HARTFORD, Ct.—If Connecticut’s capital city was looking to adopt a theme song, Elton John’s hit single “I’m Still Standing” would be a fitting anthem.
Battered by population loss and the departure of manufacturing and corporate anchors, Hartford has been on the brink of bankruptcy for several years. In response, the city has taken a sophisticated multi-pronged approach in plotting its post-industrial future: It’s implemented a series of zoning and land-use reforms, encouraged adaptive reuse of historic buildings, and improved mobility with new transit and better facilities for bike riders and pedestrians.
But in an illustration of how a mid-sized legacy city can work smart and still face existential challenges, Hartford finds another monumental task in its way: a crumbling piece of 20th-century infrastructure, a stretch of the Interstate 84 viaduct adjacent to downtown that is well past its expiration date. Completed in 1965, the elevated thoroughfare was part of the national urban-renewal campaign to ram freeways through downtowns, and it did extraordinary damage to Hartford’s urban fabric. The ideas for what to do with it now range from a plain-vanilla rebuild to a tunnel system more elaborate than Boston’s Big Dig.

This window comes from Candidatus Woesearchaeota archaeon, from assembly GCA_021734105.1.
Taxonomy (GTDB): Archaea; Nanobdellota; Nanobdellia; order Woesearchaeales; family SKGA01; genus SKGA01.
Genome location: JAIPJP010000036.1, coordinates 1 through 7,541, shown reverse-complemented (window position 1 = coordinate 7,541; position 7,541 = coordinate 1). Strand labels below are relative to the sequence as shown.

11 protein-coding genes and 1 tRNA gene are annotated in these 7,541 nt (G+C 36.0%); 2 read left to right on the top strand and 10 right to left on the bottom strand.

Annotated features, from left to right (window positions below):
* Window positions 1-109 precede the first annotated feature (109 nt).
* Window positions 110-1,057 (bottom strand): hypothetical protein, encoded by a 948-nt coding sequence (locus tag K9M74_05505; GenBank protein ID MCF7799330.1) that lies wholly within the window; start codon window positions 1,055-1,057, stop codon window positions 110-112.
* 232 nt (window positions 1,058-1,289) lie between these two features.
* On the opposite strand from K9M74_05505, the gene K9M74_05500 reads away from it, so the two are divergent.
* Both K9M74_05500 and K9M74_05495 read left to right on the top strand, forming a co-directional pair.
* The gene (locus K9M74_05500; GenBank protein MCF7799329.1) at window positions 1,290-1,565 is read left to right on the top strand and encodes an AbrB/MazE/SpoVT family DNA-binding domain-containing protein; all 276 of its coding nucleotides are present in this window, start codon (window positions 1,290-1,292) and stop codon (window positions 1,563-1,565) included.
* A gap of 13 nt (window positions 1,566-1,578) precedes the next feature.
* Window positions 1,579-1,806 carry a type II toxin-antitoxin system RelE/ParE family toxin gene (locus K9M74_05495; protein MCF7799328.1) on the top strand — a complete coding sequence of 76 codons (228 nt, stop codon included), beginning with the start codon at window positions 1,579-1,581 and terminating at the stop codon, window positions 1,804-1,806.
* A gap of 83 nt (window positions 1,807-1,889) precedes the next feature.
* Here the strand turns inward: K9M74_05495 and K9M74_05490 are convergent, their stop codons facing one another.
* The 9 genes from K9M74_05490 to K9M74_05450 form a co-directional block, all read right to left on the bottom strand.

Optimists might argue that the viaduct dilemma represents an opportunity for city-building on a grand scale. But most are unhappy—even resentful—about being stuck with this problem; it’s like working hard to rehabilitate a sore shoulder, then being told you need an expensive hip replacement.
Ultimately, the choices ahead will hinge on how much the state, and even more so, the federal government, is willing to invest. It will also be a test of the belief that a megaproject will truly save the day—or whether a more frugal and incremental solution would be the wiser path.